US 3752736 A
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14, 1973 H. KOR ICHLER ET AL 3,752,736
' CONTROL: ROD ARR GEMENT PART LARLY FOR BOILING WATER REACT 2 Sheets-Sheet 1 Filed Sept. 30, 1971 FIG./
Aug. 14-, 1973 g a c R ET AL 3,752,736
CONTROL ROD ARRANGEMENT PARTICULARLY FOR BOILING WATER REACTORS Filed Sept. 30, 1971 2 Sheets-Sheet 2 United States Patent 3,752,736 CONTROL ROD ARRANGEMENT PARTICULARLY FOR BOILING WATER REACTORS Heinz Kornbichler, Falkenstein, and Peter Seidle, Niederneisen, Germany, assignors to Licentia Patent-Verwaltungs-GmbH, Frankfurt am Main, Germany Filed Sept. 30, 1971, Ser. No. 185,143 Claims priority, application Germany, Sept. 30, 1970, P 20 48 029.9 Int. Cl. G21c 7/10 U.S. 17636 R Claims ABSTRACT OF THE DISCLOSURE An improved control rod arrangement for a nuclear reactor, and in particular a boiling water reactor, of the type wherein the absorber portion of the control rod has a cross-shaped cross section, a coaxial guide tube is provided for guiding the control rod outside of the reactor and the control rod is provided with a lifting piston which cooperates with a lifting cylinder to insert the control rod into the reactor core from the bottom. According to the invention, the control rod guide tube is designed to simultaneously serve as the lifting cylinder and the absorber portion of the control rod is designed so that the four wings of the cross-shaped cross section will pass over the control rod guide tube, e.g. by providing each of the wings with an upwardly extending slit.
BACKGROUND OF THE INVENTION The present invention relates to nuclear reactors, and in particular to a control rod arrangement for a nuclear reactor. Control rods with cross-shaped portions of a neutron absorbing material have been found to be useful for nuclear reactors, particularly for boiling water reactors. The four absorber wings of the cross-shaped portion of each control rod extend in the reactor core into the spaces between each four fuel element bundles and can thus absorb a maximum of neutrons with the lowest possible space requirement. Such an arrangement may be found, for example, in French Pat. No. 1,518,661, and particularly in FIGS. 2 and 3 thereof.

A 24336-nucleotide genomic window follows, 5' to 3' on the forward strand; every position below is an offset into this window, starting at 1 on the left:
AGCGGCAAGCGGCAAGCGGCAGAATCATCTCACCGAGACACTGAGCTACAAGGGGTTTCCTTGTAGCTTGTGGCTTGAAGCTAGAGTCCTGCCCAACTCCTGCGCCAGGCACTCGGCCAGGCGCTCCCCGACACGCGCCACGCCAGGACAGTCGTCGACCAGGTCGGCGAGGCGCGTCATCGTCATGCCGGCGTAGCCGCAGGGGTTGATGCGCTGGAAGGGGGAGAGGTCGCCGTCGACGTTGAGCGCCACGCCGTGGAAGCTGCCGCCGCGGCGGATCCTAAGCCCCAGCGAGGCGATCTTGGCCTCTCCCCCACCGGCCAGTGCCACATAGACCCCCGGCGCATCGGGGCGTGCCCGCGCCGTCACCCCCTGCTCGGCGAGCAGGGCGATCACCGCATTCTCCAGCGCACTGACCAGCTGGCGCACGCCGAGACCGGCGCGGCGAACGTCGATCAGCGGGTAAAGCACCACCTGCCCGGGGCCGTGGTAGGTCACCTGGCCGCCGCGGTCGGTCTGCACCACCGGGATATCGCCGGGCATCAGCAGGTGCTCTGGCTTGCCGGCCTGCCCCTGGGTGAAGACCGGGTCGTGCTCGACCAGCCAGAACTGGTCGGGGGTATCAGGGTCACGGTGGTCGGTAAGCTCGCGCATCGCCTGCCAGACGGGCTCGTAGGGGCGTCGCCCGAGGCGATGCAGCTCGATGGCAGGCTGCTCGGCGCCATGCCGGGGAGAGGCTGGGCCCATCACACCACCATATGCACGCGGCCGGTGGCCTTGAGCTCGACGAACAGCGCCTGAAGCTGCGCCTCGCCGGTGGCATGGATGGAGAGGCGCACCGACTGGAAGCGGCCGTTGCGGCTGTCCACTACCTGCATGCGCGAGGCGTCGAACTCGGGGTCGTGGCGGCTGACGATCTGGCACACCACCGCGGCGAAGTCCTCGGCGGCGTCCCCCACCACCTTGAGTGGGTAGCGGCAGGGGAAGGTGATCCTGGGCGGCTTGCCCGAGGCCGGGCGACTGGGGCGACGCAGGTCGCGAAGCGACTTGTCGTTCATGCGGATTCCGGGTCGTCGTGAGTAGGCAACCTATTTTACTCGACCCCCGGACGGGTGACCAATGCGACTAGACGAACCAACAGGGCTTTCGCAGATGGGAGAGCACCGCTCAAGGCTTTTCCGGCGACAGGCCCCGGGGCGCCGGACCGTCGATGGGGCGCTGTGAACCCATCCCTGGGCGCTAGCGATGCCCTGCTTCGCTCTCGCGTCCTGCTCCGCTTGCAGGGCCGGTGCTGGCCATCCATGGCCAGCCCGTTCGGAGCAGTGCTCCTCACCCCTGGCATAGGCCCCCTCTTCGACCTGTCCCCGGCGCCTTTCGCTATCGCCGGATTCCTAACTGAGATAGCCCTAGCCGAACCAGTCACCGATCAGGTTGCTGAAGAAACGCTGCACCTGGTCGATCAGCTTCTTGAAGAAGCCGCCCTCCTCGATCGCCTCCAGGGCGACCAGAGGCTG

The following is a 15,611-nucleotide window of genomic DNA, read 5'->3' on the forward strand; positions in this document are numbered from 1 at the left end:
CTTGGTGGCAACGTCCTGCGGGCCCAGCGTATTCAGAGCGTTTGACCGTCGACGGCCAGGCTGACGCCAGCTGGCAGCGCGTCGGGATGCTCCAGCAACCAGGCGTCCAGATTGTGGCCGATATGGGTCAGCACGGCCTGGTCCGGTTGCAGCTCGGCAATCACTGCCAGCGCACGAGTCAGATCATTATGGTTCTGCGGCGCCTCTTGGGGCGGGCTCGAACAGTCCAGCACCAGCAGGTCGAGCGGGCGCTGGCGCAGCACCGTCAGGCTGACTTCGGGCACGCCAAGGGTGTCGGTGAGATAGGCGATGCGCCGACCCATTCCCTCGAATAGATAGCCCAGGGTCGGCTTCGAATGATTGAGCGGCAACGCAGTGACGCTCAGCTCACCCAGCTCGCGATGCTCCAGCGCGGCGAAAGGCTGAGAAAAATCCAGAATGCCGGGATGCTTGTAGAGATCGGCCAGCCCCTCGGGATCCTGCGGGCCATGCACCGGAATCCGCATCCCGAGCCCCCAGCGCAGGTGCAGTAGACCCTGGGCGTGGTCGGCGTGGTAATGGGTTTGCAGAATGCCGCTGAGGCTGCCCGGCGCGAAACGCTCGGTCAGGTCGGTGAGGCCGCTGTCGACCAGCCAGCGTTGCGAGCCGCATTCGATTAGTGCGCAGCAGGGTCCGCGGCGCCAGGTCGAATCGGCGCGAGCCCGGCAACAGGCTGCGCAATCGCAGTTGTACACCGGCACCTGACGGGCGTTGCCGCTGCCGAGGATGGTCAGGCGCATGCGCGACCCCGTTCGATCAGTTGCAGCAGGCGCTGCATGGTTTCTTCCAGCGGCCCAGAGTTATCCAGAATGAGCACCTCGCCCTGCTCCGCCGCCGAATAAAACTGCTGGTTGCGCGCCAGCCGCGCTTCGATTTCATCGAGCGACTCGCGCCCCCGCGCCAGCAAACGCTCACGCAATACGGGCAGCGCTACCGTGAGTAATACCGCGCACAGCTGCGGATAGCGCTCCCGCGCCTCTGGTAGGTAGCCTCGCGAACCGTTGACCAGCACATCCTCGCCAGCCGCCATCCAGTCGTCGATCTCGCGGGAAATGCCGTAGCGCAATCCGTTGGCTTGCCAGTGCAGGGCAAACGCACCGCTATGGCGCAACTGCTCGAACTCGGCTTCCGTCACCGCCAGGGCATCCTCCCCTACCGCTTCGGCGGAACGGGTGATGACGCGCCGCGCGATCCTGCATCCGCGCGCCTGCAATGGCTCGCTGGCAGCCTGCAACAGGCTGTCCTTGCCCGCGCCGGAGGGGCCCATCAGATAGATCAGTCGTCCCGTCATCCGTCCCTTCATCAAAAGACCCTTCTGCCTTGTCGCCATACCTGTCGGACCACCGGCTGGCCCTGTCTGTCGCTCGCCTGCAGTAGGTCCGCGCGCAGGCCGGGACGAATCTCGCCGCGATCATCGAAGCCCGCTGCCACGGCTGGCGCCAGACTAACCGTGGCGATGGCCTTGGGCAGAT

Due to the low steam bubble concentration in the lower portion of the reactor core, the eliectiveness of absorber rods is greatest in that area. It is therefore the custom to insert the control rods into boiling water reactors from the bottom. For this purpose, a guide tube is provided below the reactor core for each control rod into which the control rod can be completely inserted. The control rod itself is connected via a further rod with a lifting piston which slides in a lifting cylinder disposed coaxially below the guide tube and which is formed by a downward extension of the guide tube. By charging the area below the lifting piston in the lifting cylinder with a pressure medium, the absorber rod is inserted into the core. Such an embodiment is also disclosed in the above-mentioned French Pat. No. 1,518,661.
The drawback of this arrangement is that the guide tubes must have a diameter such that the control rods can be inserted thereinto. This results in the flow cross section below the reactor core being substantially reduced. Furthermore, this type of arrangement requires that the structural height below the reactor core be about twice the height of the absorber portion.
The East German Pat. No. 42,788 discloses an arrangement for reactors in which the control rods are inserted into the core from the top, wherein the control rods are constructed as hollow cylinders which are closed on one side and into which the guide tubes extend. Through the guide tubes the pressure medium which eifects the movement of the absorber body is pressed into the hollow cylinder or out of it. With this arrangement the structural height required outside of the reactor core is only about the same as that of the absorber portion of the control rod. However, if this solution were employed for control rods with cross-shaped absorber portions, these portions would have to form a hollow cylinder in their center which would increase the space required in the reactor core. In addition, it is presently desired to find driving means which permit the insertion of the control rods into the reactor core by means of a propellant since with insertion merely by means of gravity the danger of jamming is often considered to be too great. Previously, control rods were often disposed above the core so that they would automatically be inserted into the core if the propellant should malfunction. For piston-operated control rods, however, arrangements have been discovered in the meantime with which a pressure medium acts on the actuating piston to bring the control rod out of the core and when this medium is missing the reactor pressure itself acting on the opposite side of the piston will automatically insert the rod into the core. Such an arrangement is disclosed in the copending US. application Ser. No. 170,878 filed Aug. 11, 1971 by Jean Mattern, Peter Daublesky and Gunter Zertzshel, entitled Control Rod Drive in the Interior of a Pressure Vessel, and is assigned to the same assignee as the present application.